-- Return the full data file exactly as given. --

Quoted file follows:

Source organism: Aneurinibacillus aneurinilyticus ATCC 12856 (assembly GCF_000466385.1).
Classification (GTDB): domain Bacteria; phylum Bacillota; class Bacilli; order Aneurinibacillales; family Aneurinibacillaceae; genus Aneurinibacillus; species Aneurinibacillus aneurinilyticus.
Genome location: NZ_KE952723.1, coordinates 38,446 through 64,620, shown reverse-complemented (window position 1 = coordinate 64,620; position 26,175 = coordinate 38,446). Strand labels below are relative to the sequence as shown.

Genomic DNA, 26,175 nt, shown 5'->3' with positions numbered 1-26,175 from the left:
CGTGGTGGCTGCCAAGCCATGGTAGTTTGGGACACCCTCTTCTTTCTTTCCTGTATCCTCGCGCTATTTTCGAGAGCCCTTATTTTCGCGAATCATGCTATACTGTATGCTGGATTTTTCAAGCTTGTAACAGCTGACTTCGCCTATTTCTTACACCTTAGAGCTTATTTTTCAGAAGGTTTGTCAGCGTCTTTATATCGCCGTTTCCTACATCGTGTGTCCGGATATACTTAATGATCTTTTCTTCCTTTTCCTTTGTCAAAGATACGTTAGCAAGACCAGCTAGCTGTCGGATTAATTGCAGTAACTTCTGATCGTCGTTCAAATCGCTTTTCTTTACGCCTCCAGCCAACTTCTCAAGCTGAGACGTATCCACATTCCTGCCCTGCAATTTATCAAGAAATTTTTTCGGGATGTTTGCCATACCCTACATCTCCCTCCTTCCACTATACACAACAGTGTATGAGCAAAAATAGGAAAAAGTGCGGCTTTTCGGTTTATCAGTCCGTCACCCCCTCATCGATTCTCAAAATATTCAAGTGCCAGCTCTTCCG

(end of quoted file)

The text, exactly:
Source organism: Aneurinibacillus aneurinilyticus ATCC 12856 (assembly GCF_000466385.1).
Classification (GTDB): domain Bacteria; phylum Bacillota; class Bacilli; order Aneurinibacillales; family Aneurinibacillaceae; genus Aneurinibacillus; species Aneurinibacillus aneurinilyticus.
Genome location: NZ_KE952723.1, coordinates 38,446 through 64,620, shown reverse-complemented (window position 1 = coordinate 64,620; position 26,175 = coordinate 38,446). Strand labels below are relative to the sequence as shown.

Genomic DNA, 26,175 nt, shown 5'->3' with positions numbered 1-26,175 from the left:
CGTGGTGGCTGCCAAGCCATGGTAGTTTGGGACACCCTCTTCTTTCTTTCCTGTATCCTCGCGCTATTTTCGAGAGCCCTTATTTTCGCGAATCATGCTATACTGTATGCTGGATTTTTCAAGCTTGTAACAGCTGACTTCGCCTATTTCTTACACCTTAGAGCTTATTTTTCAGAAGGTTTGTCAGCGTCTTTATATCGCCGTTTCCTACATCGTGTGTCCGGATATACTTAATGATCTTTTCTTCCTTTTCCTTTGTCAAAGATACGTTAGCAAGACCAGCTAGCTGTCGGATTAATTGCAGTAACTTCTGATCGTCGTTCAAATCGCTTTTCTTTACGCCTCCAGCCAACTTCTCAAGCTGAGACGTATCCACATTCCTGCCCTGCAATTTATCAAGAAATTTTTTCGGGATGTTTGCCATACCCTACATCTCCCTCCTTCCACTATACACAACAGTGTATGAGCAAAAATAGGAAAAAGTGCGGCTTTTCGGTTTATCAGTCCGTCACCCCCTCATCGATTCTCAAAATATTCAAGTGCCAGCTCTTCCG